In-store associates are emerging as key players in the path to an online beauty purchase.

From influencer tutorials and shopper reviews to AR apps and chatbots, there’s no shortage of tools assisting online beauty shoppers. But for everything from personal recommendations to product comparisons, shoppers are turning to store employees, which retailers are now offering up in place of traditional customer service reps.

Department store Harvey Nichols, which had the exclusive in the U.K. on the Fenty launch in September, has seen an increase in online sales since kicking off AskHN via a soft launch last year, involving the training of 60 associates across store locations to answer the questions of customers shopping the e-commerce site. Conversation rates for shoppers using AskHN have been more than 10 times the site average, and their average order value is 63 percent higher. (Harvey Nichols would not provide specific sales figures.)

“The most exciting beauty chats on AskHN are those where associates provide a truly interactive experience,” said Jo Osborne, Harvey Nichols’ beauty buying director. “They’re sending photos and videos with color swatches of different foundations and lipsticks.”

Facilitating the experience is an app developed by U.K.-born technology company Hero, which counts LVMH and Richemont among clients.

Common themes are: photos comparing color swatches and livestreams of beauty consultants working together, one filming and one demonstrating a product application. Often, beauty shoppers link from YouTube; they see a product used by a vlogger, then rely on an associate to ask lingering questions, like whether it’s greasy and how it looks on a certain skin tone. And, compared to fashion shoppers, they ask much more personal questions; for example, one in three shoppers mentions a skin condition.

Bronzer ComparisonA bronzer comparison, requested by a shopper on AskHN

Osborne said expectations of Harvey Nichols beauty associates have increased in recent years, making them apt experts for serving shoppers both online and off: They now include keeping up with what’s trending on social media platforms, especially on Instagram, where more people are digesting beauty news. In addition, stocked companies conduct training with the beauty staff throughout the year to keep them current on updates and launches.

“More and more stores are incorporating tech to deliver personalized services,” said Melissa Gonzalez, founder and CEO of The Lionesque Group, a retail agency with staffing on its menu of services. “Associates need to not only be knowledgeable about how the tech works and its advantages but also more well-versed in the details of which products are the best fit for a consumer on a more customized level and why — like what’s the best for different skin tones and skin conditions.”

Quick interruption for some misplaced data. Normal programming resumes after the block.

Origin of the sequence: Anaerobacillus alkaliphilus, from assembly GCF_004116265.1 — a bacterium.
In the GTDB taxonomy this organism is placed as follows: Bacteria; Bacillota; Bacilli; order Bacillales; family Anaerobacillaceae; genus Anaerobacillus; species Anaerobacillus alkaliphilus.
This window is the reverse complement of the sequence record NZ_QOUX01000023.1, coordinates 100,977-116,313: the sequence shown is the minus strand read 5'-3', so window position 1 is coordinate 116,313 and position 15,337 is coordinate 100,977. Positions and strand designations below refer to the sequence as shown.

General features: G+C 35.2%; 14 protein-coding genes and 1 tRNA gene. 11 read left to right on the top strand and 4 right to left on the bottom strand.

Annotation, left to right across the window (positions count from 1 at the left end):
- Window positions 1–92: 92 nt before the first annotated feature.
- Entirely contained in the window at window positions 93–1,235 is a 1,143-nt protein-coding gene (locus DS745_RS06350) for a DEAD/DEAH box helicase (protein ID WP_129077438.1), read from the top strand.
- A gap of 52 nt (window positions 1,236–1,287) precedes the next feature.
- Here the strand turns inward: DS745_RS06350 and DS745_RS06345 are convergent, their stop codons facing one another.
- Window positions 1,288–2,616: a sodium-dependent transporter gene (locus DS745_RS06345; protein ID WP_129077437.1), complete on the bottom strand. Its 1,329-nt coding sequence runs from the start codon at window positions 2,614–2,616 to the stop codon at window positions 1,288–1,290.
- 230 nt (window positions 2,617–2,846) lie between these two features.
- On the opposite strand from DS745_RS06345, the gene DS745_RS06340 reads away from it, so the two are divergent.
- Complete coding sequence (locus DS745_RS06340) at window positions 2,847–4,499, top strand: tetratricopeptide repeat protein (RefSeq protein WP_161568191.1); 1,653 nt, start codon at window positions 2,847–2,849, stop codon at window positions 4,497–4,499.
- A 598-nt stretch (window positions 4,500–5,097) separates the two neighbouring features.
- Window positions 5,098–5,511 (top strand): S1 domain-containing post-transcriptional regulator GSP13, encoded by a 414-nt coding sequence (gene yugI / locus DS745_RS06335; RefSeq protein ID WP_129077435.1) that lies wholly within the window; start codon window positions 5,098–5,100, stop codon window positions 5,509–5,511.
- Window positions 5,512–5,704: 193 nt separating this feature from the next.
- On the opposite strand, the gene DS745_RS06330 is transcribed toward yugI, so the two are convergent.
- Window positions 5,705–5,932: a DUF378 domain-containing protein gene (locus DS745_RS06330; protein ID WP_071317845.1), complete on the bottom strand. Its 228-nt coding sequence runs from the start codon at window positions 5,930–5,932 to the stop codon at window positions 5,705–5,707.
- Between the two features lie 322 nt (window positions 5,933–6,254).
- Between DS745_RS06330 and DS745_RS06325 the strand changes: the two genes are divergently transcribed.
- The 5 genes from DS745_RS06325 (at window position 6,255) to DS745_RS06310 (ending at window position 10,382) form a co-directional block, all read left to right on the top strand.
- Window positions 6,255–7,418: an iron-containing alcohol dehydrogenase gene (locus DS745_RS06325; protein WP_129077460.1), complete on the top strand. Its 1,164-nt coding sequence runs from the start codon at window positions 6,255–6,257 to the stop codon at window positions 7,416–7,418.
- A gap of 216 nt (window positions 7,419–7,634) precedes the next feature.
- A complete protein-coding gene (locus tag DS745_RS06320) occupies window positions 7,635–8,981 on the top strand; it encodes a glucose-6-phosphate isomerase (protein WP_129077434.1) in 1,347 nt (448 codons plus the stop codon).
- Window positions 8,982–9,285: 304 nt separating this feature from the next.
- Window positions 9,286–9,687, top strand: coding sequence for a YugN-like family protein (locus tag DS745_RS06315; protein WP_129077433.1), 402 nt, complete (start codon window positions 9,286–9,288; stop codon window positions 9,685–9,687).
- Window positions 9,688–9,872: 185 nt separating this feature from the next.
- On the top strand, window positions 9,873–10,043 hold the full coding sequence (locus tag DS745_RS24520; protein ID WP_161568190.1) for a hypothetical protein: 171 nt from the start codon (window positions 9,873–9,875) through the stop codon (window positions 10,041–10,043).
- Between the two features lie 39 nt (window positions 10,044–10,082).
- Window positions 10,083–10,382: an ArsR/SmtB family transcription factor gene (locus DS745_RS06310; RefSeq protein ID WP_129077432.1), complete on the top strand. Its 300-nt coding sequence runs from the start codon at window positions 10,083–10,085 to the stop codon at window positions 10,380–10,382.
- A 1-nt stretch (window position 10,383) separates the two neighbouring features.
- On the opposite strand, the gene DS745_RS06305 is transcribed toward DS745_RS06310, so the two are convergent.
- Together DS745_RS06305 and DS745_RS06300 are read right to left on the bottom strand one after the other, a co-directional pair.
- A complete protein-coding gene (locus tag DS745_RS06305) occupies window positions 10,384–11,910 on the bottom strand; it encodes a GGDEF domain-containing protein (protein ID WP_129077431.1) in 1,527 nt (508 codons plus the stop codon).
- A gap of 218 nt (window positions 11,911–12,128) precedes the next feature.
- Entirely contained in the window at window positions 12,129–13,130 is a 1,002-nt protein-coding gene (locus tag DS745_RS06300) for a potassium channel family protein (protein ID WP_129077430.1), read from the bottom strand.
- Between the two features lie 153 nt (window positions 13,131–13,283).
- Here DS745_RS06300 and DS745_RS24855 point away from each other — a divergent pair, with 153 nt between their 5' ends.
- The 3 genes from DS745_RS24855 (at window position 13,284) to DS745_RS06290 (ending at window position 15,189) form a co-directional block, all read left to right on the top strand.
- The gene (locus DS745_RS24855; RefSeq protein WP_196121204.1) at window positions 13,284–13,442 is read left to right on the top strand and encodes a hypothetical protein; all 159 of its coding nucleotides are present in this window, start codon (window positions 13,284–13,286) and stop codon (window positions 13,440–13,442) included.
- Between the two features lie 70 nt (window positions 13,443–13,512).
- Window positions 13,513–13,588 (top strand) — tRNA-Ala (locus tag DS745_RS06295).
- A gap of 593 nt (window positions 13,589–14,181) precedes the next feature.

Though buying beauty products online can often feel like a crapshoot, beauty sales are indeed moving there: According to statistics portal Statista, in the year ending April 2017, e-commerce beauty sales in the U.S. grew by $1.6 billion, and brick-and-mortar beauty sales declined $168 million. In response, the store is being transformed to support online sales: As store associates are becoming customer service representatives, physical locations are serving as distribution centers and product showrooms.

People now understand that online is not killing the store; there has to be a combination of the two,” said Adam Levene, Hero’s founder. “Most of our retail partners recognize the only way they’re going to be able to battle Amazon is to invest in their store network, invest in their people, invest in their digital, and make sure they’re giving [staff] the necessary technology and tools.”

On the fashion side, store associates facilitating online sales have been catching on in recent months. For instance, Saks now has 170 in-store style advisers who communicate with customers through an app; Macy’s has a Style Crew, composed of select in-store associates who double as Instagram ambassadors. 

And, for the beauty retailers, the practice is promising: For Harvey Nichols, AskHN has served as a customer acquisition tool; so far, most customers making beauty purchases after chatting with an associate are first-time Harvey Nichols shoppers.